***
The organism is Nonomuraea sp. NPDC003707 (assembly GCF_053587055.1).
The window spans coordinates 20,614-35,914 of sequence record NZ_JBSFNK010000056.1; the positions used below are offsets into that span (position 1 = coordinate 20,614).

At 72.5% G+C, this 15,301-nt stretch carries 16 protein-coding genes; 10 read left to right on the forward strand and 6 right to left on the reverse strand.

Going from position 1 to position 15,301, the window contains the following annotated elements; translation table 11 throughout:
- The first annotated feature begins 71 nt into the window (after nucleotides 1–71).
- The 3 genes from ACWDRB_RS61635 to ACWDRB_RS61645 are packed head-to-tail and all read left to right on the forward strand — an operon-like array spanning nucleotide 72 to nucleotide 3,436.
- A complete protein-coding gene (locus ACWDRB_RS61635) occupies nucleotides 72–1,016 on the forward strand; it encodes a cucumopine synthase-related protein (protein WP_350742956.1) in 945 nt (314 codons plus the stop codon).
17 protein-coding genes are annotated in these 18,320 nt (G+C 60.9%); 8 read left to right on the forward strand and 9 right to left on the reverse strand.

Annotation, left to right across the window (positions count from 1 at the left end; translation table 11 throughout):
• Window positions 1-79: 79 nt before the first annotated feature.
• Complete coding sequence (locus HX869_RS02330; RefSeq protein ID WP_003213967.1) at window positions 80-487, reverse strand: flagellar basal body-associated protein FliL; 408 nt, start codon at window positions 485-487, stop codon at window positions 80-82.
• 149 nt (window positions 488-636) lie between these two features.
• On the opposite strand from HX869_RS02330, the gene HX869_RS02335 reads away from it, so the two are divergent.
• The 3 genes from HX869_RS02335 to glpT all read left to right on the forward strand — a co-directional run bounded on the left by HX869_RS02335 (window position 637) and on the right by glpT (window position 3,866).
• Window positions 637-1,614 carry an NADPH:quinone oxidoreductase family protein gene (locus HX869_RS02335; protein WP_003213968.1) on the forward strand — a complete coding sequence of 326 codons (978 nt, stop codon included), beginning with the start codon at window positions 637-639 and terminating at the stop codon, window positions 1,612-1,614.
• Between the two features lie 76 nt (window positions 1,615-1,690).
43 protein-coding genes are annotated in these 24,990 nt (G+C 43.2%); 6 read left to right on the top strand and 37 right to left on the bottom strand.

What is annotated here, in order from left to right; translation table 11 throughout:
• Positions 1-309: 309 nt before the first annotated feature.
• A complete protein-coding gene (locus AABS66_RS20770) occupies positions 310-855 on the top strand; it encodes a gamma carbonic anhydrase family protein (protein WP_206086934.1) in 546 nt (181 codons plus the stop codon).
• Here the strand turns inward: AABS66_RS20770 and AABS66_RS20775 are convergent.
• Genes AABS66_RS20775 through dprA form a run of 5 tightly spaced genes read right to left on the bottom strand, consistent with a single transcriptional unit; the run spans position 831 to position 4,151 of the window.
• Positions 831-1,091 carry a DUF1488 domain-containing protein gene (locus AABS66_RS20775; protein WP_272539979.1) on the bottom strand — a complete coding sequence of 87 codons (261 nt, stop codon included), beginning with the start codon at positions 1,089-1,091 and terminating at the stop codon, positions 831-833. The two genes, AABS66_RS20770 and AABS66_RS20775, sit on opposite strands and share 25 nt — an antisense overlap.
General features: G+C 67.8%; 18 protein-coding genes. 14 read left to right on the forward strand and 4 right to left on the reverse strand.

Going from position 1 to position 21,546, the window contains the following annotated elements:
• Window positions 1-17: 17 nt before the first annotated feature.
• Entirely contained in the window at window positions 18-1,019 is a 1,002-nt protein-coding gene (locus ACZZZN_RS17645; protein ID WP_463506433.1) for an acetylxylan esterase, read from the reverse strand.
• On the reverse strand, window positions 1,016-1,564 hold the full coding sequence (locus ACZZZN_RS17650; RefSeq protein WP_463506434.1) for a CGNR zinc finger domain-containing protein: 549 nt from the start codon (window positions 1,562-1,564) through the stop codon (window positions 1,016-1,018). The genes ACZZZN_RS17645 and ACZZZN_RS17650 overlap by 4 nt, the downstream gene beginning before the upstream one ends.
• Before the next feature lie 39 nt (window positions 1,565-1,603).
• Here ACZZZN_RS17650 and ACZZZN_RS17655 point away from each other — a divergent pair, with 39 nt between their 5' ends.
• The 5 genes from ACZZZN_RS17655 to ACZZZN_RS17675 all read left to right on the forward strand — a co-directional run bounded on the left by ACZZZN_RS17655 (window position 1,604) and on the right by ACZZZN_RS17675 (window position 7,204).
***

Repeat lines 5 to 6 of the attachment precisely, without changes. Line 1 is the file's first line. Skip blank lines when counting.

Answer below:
- The first annotated feature begins 71 nt into the window (after nucleotides 1–71).
- The 3 genes from ACWDRB_RS61635 to ACWDRB_RS61645 are packed head-to-tail and all read left to right on the forward strand — an operon-like array spanning nucleotide 72 to nucleotide 3,436.